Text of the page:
How To Make Your Cell Phone Battery Last During Hurricane Harvey
On Friday night, Hurricane Harvey hit Texas with brute force. Though it's downgraded to a Category 1 hurricane since then, keeping your line of communication open is still important, especially if you're in the storm's path. There are few different ways you can make your cell phone battery last during Hurricane Harvey.
If you already have a portable charger or extra phone battery handy, keeping them close is your best option. If you don't own a portable charger, you may be able to pick one up at a grocery store or gas station, though there's no guarantee that any will be open during the storm, especially if there are power outages. If you don't own a portable charger or car charger and are unable to buy one, ask a neighbor, friend, or family member.
Another option is finding a local hurricane shelter, which may have a portable charger available for you in the case that the power goes out. To find a shelter nearby, you can visit the American Red Cross website and type your address or town into the disaster shelter finder. Once you find an outlet and your phone is 100 percent charged, keep it plugged in for as long as you can.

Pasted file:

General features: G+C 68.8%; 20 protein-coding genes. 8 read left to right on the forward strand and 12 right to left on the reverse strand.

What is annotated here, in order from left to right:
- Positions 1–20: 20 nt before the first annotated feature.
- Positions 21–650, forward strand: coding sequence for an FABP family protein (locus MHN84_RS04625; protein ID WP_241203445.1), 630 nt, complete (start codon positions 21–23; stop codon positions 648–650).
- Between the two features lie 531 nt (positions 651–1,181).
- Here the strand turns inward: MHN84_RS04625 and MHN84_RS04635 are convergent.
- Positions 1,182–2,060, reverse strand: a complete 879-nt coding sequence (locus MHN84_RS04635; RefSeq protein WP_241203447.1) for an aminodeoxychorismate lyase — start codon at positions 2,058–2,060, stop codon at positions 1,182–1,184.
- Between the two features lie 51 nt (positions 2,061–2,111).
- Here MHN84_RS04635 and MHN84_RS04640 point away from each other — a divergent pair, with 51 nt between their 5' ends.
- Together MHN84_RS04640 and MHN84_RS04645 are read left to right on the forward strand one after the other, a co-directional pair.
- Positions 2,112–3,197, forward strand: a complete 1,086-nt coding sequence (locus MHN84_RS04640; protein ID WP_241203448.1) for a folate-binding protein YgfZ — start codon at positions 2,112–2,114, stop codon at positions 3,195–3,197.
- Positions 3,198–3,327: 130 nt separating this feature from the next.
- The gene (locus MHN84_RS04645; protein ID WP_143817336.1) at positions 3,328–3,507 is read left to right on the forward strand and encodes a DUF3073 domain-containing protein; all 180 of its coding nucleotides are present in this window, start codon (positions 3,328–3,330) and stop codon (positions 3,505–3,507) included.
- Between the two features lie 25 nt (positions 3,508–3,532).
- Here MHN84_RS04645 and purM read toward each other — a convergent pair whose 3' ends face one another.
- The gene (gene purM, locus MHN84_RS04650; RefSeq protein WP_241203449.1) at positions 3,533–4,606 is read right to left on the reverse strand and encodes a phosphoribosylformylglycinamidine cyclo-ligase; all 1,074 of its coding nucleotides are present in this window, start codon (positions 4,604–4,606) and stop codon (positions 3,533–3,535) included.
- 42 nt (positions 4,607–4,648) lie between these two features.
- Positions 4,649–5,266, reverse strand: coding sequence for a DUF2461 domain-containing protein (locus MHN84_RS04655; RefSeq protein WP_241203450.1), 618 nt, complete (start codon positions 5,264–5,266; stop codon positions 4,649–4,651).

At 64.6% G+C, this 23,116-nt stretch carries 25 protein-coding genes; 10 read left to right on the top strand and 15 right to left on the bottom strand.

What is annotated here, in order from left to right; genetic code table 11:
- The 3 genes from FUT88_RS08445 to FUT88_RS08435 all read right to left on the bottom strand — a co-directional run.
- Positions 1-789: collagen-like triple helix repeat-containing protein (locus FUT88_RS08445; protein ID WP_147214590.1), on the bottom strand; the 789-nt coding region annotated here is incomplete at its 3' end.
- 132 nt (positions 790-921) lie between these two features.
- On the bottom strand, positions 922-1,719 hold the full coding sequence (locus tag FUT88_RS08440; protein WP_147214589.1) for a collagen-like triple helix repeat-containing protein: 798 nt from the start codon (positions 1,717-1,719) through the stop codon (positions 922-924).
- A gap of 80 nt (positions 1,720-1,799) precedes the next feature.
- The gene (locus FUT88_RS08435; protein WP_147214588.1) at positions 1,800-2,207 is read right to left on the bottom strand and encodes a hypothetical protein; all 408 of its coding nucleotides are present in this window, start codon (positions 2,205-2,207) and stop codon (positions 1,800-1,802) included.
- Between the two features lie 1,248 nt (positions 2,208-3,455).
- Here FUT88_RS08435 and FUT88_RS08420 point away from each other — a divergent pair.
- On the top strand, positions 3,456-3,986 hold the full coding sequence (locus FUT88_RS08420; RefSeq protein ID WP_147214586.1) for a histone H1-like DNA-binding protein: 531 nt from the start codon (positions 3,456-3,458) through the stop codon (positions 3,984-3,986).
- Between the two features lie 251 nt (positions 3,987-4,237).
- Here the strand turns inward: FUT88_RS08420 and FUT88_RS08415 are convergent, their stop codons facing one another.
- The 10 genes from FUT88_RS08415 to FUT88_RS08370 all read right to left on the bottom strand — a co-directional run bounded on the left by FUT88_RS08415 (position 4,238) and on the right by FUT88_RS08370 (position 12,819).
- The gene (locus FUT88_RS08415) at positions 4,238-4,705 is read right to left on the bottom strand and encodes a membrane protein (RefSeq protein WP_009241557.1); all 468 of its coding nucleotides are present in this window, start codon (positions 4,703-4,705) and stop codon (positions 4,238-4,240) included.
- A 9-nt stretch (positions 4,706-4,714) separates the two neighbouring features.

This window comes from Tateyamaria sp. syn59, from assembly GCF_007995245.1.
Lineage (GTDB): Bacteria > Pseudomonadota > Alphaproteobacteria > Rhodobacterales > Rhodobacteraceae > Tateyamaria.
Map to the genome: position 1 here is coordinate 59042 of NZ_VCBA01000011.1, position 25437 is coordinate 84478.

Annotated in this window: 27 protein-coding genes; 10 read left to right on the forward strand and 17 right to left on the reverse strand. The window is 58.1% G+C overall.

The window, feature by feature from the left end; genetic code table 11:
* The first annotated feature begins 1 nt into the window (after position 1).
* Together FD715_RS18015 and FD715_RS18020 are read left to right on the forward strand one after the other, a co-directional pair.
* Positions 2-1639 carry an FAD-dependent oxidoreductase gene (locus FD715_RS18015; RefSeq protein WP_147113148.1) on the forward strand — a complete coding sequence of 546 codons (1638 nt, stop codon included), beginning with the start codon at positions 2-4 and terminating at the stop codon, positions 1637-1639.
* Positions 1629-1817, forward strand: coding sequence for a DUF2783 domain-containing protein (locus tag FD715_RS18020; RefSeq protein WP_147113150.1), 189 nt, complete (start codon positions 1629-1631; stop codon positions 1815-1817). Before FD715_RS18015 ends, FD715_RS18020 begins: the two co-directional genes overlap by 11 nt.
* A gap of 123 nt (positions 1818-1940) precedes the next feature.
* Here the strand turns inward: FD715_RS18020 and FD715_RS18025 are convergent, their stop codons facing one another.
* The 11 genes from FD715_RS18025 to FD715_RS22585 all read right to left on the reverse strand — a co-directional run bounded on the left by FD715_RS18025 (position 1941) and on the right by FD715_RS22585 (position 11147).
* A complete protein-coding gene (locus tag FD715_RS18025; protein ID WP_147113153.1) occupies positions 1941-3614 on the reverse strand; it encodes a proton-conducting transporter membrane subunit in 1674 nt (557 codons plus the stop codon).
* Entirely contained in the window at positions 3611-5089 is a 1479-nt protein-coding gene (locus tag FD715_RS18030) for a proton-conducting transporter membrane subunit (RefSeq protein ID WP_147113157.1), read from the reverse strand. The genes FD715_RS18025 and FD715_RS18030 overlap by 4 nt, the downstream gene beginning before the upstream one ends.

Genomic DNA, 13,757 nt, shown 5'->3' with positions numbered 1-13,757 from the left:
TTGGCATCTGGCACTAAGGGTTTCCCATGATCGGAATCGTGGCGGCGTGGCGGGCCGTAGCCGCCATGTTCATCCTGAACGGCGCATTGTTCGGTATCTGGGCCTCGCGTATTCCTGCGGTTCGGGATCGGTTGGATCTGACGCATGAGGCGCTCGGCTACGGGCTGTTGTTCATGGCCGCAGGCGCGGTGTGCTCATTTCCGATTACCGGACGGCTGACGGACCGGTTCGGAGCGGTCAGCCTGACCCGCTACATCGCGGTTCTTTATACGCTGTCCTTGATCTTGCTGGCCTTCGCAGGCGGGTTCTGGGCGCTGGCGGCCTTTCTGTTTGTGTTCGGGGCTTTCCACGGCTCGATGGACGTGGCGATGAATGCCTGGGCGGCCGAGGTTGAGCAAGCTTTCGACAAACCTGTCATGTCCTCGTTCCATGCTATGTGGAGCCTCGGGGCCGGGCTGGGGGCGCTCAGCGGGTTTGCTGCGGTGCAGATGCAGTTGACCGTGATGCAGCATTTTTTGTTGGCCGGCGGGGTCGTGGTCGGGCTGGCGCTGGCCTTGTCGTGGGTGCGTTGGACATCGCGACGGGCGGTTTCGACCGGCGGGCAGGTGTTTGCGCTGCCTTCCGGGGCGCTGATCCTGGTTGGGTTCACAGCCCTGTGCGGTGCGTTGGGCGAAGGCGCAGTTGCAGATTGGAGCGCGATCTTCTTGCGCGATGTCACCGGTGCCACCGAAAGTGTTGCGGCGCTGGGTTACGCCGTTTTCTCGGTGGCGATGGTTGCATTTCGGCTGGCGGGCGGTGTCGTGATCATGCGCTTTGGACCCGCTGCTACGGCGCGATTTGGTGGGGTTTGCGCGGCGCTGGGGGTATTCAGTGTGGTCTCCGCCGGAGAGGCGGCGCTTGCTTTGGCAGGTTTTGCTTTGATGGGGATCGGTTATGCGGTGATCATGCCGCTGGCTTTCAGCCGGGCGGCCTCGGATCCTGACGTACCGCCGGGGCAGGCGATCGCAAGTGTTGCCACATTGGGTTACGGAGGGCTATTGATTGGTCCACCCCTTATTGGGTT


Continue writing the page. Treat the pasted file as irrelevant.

If you're experiencing power outages and wall sockets aren't an option, find a charged laptop and plug your phone into that.
Aside from finding ways to charge your phone if it's dying, there are also little steps you can take to ensure your phone stays charged for longer. For example, you should turn off your phone's "radios," which include things like wifi and bluetooth. On top of that, you can shut down all apps, turn down your screen's brightness, and avoid sending texts and making phone calls unless it's absolutely necessary. If you know you won't be receiving calls or making them for even just an hour, put your phone on airplane mode for that time.
Though the storm has weakened since it made landfall, don't let your guard down just yet. So far, over 250,000 people in Texas are without power and it could get worse. Heavy rainfall is expected to cause additional damage, so having your phone with you — and keeping it charged — in case of an emergency could be a lifesaver.